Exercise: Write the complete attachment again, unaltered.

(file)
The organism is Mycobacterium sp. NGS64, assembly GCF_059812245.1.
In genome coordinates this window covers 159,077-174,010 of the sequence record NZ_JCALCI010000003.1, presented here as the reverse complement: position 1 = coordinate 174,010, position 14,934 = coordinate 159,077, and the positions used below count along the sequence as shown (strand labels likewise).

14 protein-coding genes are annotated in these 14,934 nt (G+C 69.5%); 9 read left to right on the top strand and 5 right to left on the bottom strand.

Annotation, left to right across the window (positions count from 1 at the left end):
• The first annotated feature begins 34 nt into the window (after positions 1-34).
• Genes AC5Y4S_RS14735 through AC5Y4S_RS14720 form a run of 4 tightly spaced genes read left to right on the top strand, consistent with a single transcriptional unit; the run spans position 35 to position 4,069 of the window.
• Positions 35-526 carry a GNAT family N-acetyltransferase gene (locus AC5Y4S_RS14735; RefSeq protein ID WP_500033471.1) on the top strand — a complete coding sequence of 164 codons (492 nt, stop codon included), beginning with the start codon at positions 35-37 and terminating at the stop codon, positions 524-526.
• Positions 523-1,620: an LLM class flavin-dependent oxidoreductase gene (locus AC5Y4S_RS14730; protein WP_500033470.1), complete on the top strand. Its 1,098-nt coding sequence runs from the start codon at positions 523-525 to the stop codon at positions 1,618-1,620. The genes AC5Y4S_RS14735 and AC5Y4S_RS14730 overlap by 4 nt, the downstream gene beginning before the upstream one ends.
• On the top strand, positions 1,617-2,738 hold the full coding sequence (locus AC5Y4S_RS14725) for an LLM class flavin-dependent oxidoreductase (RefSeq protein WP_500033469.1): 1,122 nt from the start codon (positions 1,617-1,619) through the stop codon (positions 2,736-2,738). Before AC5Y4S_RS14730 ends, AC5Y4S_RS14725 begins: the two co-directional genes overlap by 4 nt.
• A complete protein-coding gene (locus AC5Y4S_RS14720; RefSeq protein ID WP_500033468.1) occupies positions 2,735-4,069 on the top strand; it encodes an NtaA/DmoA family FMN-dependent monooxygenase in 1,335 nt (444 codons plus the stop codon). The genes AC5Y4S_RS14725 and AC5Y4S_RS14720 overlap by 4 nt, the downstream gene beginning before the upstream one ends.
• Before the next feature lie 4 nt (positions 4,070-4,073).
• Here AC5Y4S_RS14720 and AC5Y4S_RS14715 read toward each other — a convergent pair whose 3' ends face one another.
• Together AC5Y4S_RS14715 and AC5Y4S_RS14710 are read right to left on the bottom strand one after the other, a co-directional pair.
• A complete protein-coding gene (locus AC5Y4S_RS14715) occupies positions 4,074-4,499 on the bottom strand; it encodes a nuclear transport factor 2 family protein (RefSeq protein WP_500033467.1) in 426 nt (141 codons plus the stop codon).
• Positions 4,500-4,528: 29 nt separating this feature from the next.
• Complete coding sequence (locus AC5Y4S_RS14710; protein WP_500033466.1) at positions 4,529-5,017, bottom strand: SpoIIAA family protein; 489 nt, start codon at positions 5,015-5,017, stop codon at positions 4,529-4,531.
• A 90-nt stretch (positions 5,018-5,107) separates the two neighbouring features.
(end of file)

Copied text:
The organism is Mycobacterium sp. NGS64, assembly GCF_059812245.1.
In genome coordinates this window covers 159,077-174,010 of the sequence record NZ_JCALCI010000003.1, presented here as the reverse complement: position 1 = coordinate 174,010, position 14,934 = coordinate 159,077, and the positions used below count along the sequence as shown (strand labels likewise).

14 protein-coding genes are annotated in these 14,934 nt (G+C 69.5%); 9 read left to right on the top strand and 5 right to left on the bottom strand.

Annotation, left to right across the window (positions count from 1 at the left end):
• The first annotated feature begins 34 nt into the window (after positions 1-34).
• Genes AC5Y4S_RS14735 through AC5Y4S_RS14720 form a run of 4 tightly spaced genes read left to right on the top strand, consistent with a single transcriptional unit; the run spans position 35 to position 4,069 of the window.
• Positions 35-526 carry a GNAT family N-acetyltransferase gene (locus AC5Y4S_RS14735; RefSeq protein ID WP_500033471.1) on the top strand — a complete coding sequence of 164 codons (492 nt, stop codon included), beginning with the start codon at positions 35-37 and terminating at the stop codon, positions 524-526.
• Positions 523-1,620: an LLM class flavin-dependent oxidoreductase gene (locus AC5Y4S_RS14730; protein WP_500033470.1), complete on the top strand. Its 1,098-nt coding sequence runs from the start codon at positions 523-525 to the stop codon at positions 1,618-1,620. The genes AC5Y4S_RS14735 and AC5Y4S_RS14730 overlap by 4 nt, the downstream gene beginning before the upstream one ends.
• On the top strand, positions 1,617-2,738 hold the full coding sequence (locus AC5Y4S_RS14725) for an LLM class flavin-dependent oxidoreductase (RefSeq protein WP_500033469.1): 1,122 nt from the start codon (positions 1,617-1,619) through the stop codon (positions 2,736-2,738). Before AC5Y4S_RS14730 ends, AC5Y4S_RS14725 begins: the two co-directional genes overlap by 4 nt.
• A complete protein-coding gene (locus AC5Y4S_RS14720; RefSeq protein ID WP_500033468.1) occupies positions 2,735-4,069 on the top strand; it encodes an NtaA/DmoA family FMN-dependent monooxygenase in 1,335 nt (444 codons plus the stop codon). The genes AC5Y4S_RS14725 and AC5Y4S_RS14720 overlap by 4 nt, the downstream gene beginning before the upstream one ends.
• Before the next feature lie 4 nt (positions 4,070-4,073).
• Here AC5Y4S_RS14720 and AC5Y4S_RS14715 read toward each other — a convergent pair whose 3' ends face one another.
• Together AC5Y4S_RS14715 and AC5Y4S_RS14710 are read right to left on the bottom strand one after the other, a co-directional pair.
• A complete protein-coding gene (locus AC5Y4S_RS14715) occupies positions 4,074-4,499 on the bottom strand; it encodes a nuclear transport factor 2 family protein (RefSeq protein WP_500033467.1) in 426 nt (141 codons plus the stop codon).
• Positions 4,500-4,528: 29 nt separating this feature from the next.
• Complete coding sequence (locus AC5Y4S_RS14710; protein WP_500033466.1) at positions 4,529-5,017, bottom strand: SpoIIAA family protein; 489 nt, start codon at positions 5,015-5,017, stop codon at positions 4,529-4,531.
• A 90-nt stretch (positions 5,018-5,107) separates the two neighbouring features.